The credit score is one of the deciding factors lenders take into consideration when you apply for a loan. They use the credit scores to determine if you are reliable enough to be granted a loan. Furthermore, it helps them calculate the loan amounts and interest rates. So the total amount you’ll end up paying for your loan will be affected by your complete credit history.
In general, the credit score range goes from 300 to 850. The average credit score can vary, but it’s usually between 650 and 750. A score above 670 is considered a good credit score, while any score of 720 or more will put you in an excellent position.
Here’s a breakdown of elements influencing a FICO score:
Financial institutions consider a score below 549 points a bad credit score. In practice, people with scores like this will get rejected every time they apply for a loan.
Anything from 550 to 619 will get you to the poor credit score list. This might get you qualified for a credit; however, since you represent a high credit risk, the lender is likely to give you very unfavorable terms. If you still decide to go with this option, be sure to check out the credit cards for a low credit score.
If you recognize yourself in one of these two groups or you keep on wondering “Why did my credit score drop?”, here are some steps that can help you improve your current position:
The tried and true way of earning extra points. We’ve already mentioned that credit history is the most important factor lenders consider when deciding whether or not to give you a credit. As the late payments will leave a mark on your credit report for seven long years, try to manage your payments in a timely manner.
If you have the possibility to make a few smaller deposits throughout the month, you can slightly improve your credit situation. The goal is to lower your credit utilization ratio so that your credit score can go up.
If you raise your credit limit, your utilization ratio will go down, and that can help you boost your credit. If you have an upward-trending score, you might consider this as a quick way to rank your credit better. On the other hand, if you tend to overspend, increasing your credit limit might not be such a good idea, as you shouldn’t feel entitled to this newly available credit.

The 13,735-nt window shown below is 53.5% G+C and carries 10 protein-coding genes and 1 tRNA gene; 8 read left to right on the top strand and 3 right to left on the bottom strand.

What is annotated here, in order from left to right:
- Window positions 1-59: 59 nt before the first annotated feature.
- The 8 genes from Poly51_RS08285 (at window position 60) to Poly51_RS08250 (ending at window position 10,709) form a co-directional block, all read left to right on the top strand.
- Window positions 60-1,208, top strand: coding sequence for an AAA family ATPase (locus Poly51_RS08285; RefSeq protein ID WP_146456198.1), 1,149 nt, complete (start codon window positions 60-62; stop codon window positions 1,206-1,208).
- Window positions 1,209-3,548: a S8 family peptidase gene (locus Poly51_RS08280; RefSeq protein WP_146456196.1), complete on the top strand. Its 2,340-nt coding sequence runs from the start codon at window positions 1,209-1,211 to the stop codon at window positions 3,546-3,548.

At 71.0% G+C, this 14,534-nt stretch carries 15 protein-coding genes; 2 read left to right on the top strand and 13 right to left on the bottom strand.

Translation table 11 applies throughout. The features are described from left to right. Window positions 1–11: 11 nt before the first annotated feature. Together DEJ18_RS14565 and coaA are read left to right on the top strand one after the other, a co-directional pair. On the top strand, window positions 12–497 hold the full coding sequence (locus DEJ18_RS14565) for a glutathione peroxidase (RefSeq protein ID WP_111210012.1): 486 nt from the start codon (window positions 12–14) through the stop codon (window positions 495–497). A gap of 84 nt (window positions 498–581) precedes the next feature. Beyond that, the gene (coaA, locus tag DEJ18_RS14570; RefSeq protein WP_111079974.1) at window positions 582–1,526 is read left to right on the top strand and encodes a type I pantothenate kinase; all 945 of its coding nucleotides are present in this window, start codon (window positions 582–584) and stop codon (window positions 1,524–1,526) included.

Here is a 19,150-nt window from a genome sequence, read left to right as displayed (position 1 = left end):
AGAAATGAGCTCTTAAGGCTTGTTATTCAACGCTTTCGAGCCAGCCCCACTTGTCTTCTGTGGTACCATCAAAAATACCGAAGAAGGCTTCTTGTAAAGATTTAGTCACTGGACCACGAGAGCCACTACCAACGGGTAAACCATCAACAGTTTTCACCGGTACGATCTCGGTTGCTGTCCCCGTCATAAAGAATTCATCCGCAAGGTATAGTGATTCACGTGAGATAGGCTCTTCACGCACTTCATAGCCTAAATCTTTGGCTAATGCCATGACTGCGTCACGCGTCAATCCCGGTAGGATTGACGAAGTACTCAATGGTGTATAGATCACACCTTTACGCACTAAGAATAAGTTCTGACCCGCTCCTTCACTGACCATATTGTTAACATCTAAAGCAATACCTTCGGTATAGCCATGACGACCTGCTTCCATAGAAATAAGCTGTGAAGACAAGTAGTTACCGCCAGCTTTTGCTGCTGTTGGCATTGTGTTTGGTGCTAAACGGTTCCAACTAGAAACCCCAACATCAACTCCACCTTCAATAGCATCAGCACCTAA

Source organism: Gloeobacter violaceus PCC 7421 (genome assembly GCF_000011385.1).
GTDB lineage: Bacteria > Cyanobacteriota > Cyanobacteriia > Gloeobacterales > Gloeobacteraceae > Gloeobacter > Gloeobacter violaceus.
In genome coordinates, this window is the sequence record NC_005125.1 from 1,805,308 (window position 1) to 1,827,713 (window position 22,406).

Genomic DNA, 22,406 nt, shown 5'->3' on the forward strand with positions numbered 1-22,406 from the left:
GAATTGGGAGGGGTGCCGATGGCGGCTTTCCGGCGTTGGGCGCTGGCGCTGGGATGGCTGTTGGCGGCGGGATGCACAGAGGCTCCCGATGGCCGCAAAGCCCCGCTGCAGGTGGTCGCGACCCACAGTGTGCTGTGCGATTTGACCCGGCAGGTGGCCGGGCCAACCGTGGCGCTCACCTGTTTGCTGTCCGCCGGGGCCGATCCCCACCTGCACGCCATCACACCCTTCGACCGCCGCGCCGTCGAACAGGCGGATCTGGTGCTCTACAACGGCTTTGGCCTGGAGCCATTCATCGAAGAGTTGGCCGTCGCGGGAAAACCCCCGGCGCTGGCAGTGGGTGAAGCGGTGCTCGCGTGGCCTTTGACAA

“Why did my credit score drop for no reason?” If you have already checked all of the possible options and you still don’t see what has caused your credit score to drop, there can be an actual error in your report that needs to be fixed. The good news is that you can access some totally free credit reports by one of the three major credit bureaus: Experian, Equifax and TransUnion.
If you do notice a specific mistake, you can dispute it and remove it from the report. Once you submit your request to the credit bureau, you can expect a response within 30 days.
Sometimes your credit score can change even though you didn’t take any particular action, or at least you weren’t aware of it at the moment.
If you recently had an impulsive shopping adventure, and you’ve charged more on your card than you usually do, this has probably increased your utilization ratio, which in turn affected your credit score. If a lender pulls up your credit report to make a hard inquiry, your score will be left with a few points less. Closing an account can also have a negative impact no matter who did it – you or the card company itself.
Your credit score can drop after getting a credit card, missing a payment, paying off a loan, buying a car, but it rarely happens randomly. We would advise you to monitor your credit score regularly and learn a bit more about the actions that can hurt it, to avoid any unexpected drops.
This specific number usually indicates that there were recently some balance changes on your account. Pay close attention to your online account. If you can’t keep track of all of the transactions and possible negative factors, you can review and analyze your account with a professional agent.
Once you pay off debt and close the account, your credit utilization increases, causing a drop in your credit score. Also, if it’s one of your older accounts, closing it might reduce the age of your credit in general. So think twice before doing that if you wish to maintain a good credit score.